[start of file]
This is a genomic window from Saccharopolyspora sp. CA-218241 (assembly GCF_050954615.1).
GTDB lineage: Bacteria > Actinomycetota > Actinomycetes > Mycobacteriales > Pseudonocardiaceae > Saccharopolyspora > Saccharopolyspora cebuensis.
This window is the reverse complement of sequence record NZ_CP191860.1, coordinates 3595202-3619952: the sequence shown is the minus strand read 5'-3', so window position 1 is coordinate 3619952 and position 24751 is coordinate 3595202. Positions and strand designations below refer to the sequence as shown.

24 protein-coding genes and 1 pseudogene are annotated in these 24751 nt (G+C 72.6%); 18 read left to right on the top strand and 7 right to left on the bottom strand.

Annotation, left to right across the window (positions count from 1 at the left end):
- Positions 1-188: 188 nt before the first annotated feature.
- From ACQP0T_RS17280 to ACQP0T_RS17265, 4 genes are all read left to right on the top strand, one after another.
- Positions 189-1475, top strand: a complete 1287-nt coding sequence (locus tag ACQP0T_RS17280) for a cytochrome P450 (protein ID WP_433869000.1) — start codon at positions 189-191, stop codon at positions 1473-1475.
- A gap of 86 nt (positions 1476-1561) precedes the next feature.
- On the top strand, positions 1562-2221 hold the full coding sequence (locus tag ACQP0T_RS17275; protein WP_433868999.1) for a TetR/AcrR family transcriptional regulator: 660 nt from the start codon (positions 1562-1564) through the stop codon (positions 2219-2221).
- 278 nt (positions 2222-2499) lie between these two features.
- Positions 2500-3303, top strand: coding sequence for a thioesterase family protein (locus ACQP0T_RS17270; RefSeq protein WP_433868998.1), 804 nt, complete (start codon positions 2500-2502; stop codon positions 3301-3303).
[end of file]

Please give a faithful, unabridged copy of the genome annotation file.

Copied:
This is a genomic window from Saccharopolyspora sp. CA-218241 (assembly GCF_050954615.1).
GTDB lineage: Bacteria > Actinomycetota > Actinomycetes > Mycobacteriales > Pseudonocardiaceae > Saccharopolyspora > Saccharopolyspora cebuensis.
This window is the reverse complement of sequence record NZ_CP191860.1, coordinates 3595202-3619952: the sequence shown is the minus strand read 5'-3', so window position 1 is coordinate 3619952 and position 24751 is coordinate 3595202. Positions and strand designations below refer to the sequence as shown.

24 protein-coding genes and 1 pseudogene are annotated in these 24751 nt (G+C 72.6%); 18 read left to right on the top strand and 7 right to left on the bottom strand.

Annotation, left to right across the window (positions count from 1 at the left end):
- Positions 1-188: 188 nt before the first annotated feature.
- From ACQP0T_RS17280 to ACQP0T_RS17265, 4 genes are all read left to right on the top strand, one after another.
- Positions 189-1475, top strand: a complete 1287-nt coding sequence (locus tag ACQP0T_RS17280) for a cytochrome P450 (protein ID WP_433869000.1) — start codon at positions 189-191, stop codon at positions 1473-1475.
- A gap of 86 nt (positions 1476-1561) precedes the next feature.
- On the top strand, positions 1562-2221 hold the full coding sequence (locus tag ACQP0T_RS17275; protein WP_433868999.1) for a TetR/AcrR family transcriptional regulator: 660 nt from the start codon (positions 1562-1564) through the stop codon (positions 2219-2221).
- 278 nt (positions 2222-2499) lie between these two features.
- Positions 2500-3303, top strand: coding sequence for a thioesterase family protein (locus ACQP0T_RS17270; RefSeq protein WP_433868998.1), 804 nt, complete (start codon positions 2500-2502; stop codon positions 3301-3303).